Supervisor: Julian Todt

Smart Cities capture individuals with a range of sensors which include video, depth and thermal cameras, LiDAR, Radar and WiFi. It has been shown in the past that these recordings can be used to infer personal attributes and the identity of the captured individuals. The goal of this seminar topic is to survey the current state-of-the-art of these recognition methods, analyze and compare them. Finally, the surveyed methods should be compared across sensors and it should be discussed how differences refer back to differences between sensors.


  • Shen, Chuanfu, Chao Fan, Wei Wu, Rui Wang, George Q. Huang, and Shiqi Yu. “LidarGait: Benchmarking 3D Gait Recognition With Point Clouds,” 1054–63, 2023.
  • Zou, Shinan, Chao Fan, Jianbo Xiong, Chuanfu Shen, Shiqi Yu, and Jin Tang. “Cross-Covariate Gait Recognition: A Benchmark.” arXiv, March 4, 2024.
  • Pegoraro, Jacopo, and Michele Rossi. “Real-Time People Tracking and Identification From Sparse Mm-Wave Radar Point-Clouds.” IEEE Access 9 (2021): 78504–20.

#3 Network slicing: Isolation of network devices in software-defined networks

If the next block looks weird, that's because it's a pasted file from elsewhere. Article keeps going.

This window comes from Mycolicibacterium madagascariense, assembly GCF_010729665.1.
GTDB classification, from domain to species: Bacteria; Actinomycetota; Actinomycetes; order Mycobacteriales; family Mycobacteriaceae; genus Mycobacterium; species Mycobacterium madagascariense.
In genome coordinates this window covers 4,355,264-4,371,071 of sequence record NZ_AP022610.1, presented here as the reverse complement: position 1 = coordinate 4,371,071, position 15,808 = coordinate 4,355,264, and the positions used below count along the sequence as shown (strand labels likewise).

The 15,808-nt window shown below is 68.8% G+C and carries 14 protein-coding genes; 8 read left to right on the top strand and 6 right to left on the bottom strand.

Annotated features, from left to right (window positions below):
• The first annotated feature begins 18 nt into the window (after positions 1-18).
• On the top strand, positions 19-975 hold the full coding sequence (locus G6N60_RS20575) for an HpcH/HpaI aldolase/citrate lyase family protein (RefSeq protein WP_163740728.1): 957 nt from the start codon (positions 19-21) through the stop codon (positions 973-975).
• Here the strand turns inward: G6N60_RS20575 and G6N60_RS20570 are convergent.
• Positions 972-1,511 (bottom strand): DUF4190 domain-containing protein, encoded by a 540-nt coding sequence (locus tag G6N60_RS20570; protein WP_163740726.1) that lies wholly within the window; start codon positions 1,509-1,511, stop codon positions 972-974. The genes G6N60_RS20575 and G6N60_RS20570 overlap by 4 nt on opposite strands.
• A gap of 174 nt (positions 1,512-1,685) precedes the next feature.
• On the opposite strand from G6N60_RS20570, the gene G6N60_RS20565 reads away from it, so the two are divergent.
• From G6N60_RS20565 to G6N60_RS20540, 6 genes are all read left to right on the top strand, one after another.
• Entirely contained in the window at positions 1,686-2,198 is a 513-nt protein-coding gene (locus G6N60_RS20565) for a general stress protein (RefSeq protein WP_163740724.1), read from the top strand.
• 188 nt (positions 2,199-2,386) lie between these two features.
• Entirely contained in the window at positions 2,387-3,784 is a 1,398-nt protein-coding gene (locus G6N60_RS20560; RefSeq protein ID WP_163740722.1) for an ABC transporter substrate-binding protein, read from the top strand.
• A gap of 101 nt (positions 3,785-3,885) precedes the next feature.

Supervisor: Fritz Windisch

Network slicing describes the practice of dividing a network into multiple logical networks that are fully isolated from each other. These logical networks can then guarantee certain properties (e.g. quality of service guarantees like latency, bandwidth, jitter and more). In recent time, network slicing has gained additional attention due to being utilized in 5G and subsequent standards. By providing the aforementioned isolation and guarantees, network slicing plays an important role in securing modern software-defined networks (SDN).

The goal of the work is to give an overview over network slicing and existing approaches (single-domain and multi-domain) alongside their claims on security and limitations. As there are many projects on network slicing, utilizing the most recent developments will be sufficient.